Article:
Stefan Blankertz

Stefan Blankertz, born 1956 in West Germany, is a sociologist, educator, theorist of gestalt therapy, management trainer and author as well as editorial adviser of the journal 'eigentümlich frei.'

Source: shutterstock Always in relation to society: The individual

The Individual, Society, and the State:Is ‘Society’ a Mere Phantom?

The whole is more than the sum of its parts

Since I have been associated several times with the position ‘there are only individuals,’ I begin with a confession: No, this is not my position, I have also never and nowhere represented it. Only someone who has never read a word of mine, and instead projects and claims a supposedly classical liberal or libertarian position as being mine, can associate me with it.

That the whole is more than the sum of its parts is a principle of Gestalt psychology to which I feel bound. But this principle is not limited to psychological processes. Even the concept of ‘property,’ so central to classical liberal and libertarian thought, only makes sense if there is more than one human individual: it has an unavoidably social character. ‘Property’ is a concept pertaining to social relationship. The market and the division of labour associated with it clearly show that the whole is more than the sum of its parts: If everyone muddles through on their own, all the isolated individuals produce much less in total than if they are working together; if there is specialized production but no common exchange, all that work is apparently meaningless and worthless. Of course, the argument also applies the other way round: without the individual and his or her commitment, the whole thing amounts to nothing.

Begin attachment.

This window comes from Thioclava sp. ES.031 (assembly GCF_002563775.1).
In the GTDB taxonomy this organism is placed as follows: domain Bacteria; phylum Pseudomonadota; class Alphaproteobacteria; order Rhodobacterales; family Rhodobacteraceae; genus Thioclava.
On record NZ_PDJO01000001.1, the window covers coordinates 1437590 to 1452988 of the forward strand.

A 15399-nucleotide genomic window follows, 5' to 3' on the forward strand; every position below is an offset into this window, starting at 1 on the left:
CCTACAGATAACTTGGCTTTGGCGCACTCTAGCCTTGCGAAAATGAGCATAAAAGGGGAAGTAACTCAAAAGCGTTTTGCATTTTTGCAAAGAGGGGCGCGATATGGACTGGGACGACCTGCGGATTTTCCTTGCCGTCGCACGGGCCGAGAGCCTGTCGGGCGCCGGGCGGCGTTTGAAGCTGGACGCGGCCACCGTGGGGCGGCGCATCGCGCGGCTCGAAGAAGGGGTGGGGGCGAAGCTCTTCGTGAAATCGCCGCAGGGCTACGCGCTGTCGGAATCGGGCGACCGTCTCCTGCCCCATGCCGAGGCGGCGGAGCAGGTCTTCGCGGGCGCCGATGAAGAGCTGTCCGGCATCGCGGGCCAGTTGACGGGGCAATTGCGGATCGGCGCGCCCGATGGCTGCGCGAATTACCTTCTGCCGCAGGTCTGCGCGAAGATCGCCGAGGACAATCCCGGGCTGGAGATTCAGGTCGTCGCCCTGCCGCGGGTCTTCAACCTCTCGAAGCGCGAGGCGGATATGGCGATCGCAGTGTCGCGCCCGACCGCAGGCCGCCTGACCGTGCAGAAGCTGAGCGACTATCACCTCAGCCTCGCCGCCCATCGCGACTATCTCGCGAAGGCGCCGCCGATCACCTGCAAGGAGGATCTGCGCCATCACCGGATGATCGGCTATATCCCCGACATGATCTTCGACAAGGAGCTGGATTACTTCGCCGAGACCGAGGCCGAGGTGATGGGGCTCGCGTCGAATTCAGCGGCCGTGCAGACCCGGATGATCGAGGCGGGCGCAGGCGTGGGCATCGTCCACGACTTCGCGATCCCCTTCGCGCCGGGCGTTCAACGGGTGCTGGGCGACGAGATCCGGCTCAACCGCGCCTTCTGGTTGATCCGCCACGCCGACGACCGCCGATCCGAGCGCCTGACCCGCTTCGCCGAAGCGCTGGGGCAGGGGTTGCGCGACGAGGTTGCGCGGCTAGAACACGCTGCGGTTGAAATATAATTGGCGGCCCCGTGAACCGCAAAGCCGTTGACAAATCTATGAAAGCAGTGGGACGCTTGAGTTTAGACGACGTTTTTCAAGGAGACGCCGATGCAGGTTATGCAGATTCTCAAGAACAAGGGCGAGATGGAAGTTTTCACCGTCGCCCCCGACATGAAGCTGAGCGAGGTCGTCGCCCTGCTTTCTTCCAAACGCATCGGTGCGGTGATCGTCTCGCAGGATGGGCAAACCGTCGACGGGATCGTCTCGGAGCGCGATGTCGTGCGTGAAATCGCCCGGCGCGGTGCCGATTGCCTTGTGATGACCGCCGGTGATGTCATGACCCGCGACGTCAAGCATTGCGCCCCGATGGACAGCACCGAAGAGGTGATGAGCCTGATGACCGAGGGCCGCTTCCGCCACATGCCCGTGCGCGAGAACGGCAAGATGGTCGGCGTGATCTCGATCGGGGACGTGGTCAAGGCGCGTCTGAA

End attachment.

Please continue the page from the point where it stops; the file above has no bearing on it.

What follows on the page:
Another example is language. In terms of both developmental psychology and function, language has always related to society. An isolated human individual does not acquire language, does not develop language. But without a speaker, language can't exist either. The speaker encounters a certain language, uses it and at the same time changes it to some extent. His language must be sufficiently rule-compliant that the others with whom he is (or wants to be) in conversation understand him, and he can adapt it as necessary for his own communication needs, in order to express what he intends.

On the other hand, there are in reality also numerous negative social effects on the individual. These negative effects are linked to the concepts of group pressure (a group wants the individual to act differently than he wishes), crime (infliction of harm) and above all the state: systematically and with the help of a monopolised threat of violence, this ‘group’ that has become a system exerts pressure on a large number of individuals and can inflict harm on them with impunity. In the highly complex system of statism, the effect of violence is far removed and often difficult to analyse. The anger of the individual buyer is directed against the individual baker who has ‘made’ the rolls more expensive, even if the price rise is not due to individual greed, but to government measures such as tax increases, inflation or the expansion of cost-intensive regulations.